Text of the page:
The Euphrates River is one of the most important in the history of mankind, since on its shores was born the Sumerian civilization as well as was the center of the Assyrian and Babylonian empires, in fact in the Bible is known as “The River”, Something that gives us an idea of the importance of the Euphrates in the ancient world. In addition, this river was the natural barrier that delimited the borders of the Roman and Egyptian empires of the regions controlled by the Persian Empire.
Despite having a length of 2,780 km, crossing Turkey, Syria and Iraq, and its flow is not very abundant compared to the size of its basin, about 765,000 km². This is due to the fact that almost all of it runs on very arid or desert lands, which causes their waters to be exploited to the maximum. This fact provokes a great controversy among the countries to which the Euphrates supplies, since Iraq lives with a perpetual fear that does not arrive enough water to him.
The Obi River is one of the longest watercourses in Asia and the entire world. However, there is some controversy and diversity of opinions regarding its overall length. By itself is considered that has 3,650 km, however, if we add the river Irtysh, its main tributary, reaches 5.410.
Its immense basin of 3 million km² runs mostly on Russian territory, but also passes through Kazakhstan, China and Mongolia until it flows into the Kara Sea. As we have said before, if we add the river Irtysh, its main tributary, the river Obi is one of the most important river arteries on the planet. Its waters offer communication by boat in a seasonal way in a place in which, in the last decades, the industrial fabric has increased strongly. In fact, it is the main source of hydrocarbons in Russia, an activity that is threatening its rich natural environment because of pollution.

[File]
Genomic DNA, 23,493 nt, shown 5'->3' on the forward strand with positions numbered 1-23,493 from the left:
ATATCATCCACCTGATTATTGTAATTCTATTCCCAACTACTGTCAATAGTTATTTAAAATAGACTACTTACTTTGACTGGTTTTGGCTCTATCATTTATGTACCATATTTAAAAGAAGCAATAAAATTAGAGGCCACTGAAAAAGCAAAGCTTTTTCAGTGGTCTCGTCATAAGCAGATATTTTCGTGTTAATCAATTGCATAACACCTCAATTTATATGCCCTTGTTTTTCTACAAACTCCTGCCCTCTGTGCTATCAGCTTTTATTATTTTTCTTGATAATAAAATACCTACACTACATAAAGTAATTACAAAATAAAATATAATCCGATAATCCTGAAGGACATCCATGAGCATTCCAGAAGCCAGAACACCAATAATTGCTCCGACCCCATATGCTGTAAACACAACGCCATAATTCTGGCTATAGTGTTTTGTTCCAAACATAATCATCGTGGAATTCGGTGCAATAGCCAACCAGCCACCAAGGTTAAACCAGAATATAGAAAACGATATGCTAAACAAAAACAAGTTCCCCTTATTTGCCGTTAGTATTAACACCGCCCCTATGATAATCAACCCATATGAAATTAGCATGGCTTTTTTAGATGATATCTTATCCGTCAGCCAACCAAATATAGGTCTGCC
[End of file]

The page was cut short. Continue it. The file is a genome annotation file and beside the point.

In an area near the border between the Russian Federation and the People’s Republic of China lies the Amur River, one of the most important in Asia. Its birth occurs in Manchuria and after crossing 2,824 km flows into Tartary with a large estuary. Its basin covers an area of about 2 million km2 in which serve as a method of supply to feed and cultivate. In addition, historically it has been a way of communicating since its waterway became a door towards the Pacific.
The birth of the Brahmaputra River is found on the Himalayan Kubi Gangri Glacier. From there it flows through Chinese territory through Tibet and, after traveling about 2,900 km, flows into the Bay of Bengal, just like the Ganges, in what is the largest delta in the world. With the Ganges also shares the fact of being considered sacred by the Hindu religion. In turn, its passage through the tropical regions makes the valley of this river one of the most biodiverse areas of the planet.
A curious thing about this river, its passage through Tibet, of more than 1,200 km, is that it is the axis of navigation by river of greater height of the world. In fact, almost all its course is navigable, whereas the zones that are not by its shallow depth are considered sacred. The relationship of the locals with the river is ambivalent, on the one hand, their water is a source of fertility, but on the other, it causes great floods every spring when the snow melts in the Himalayas.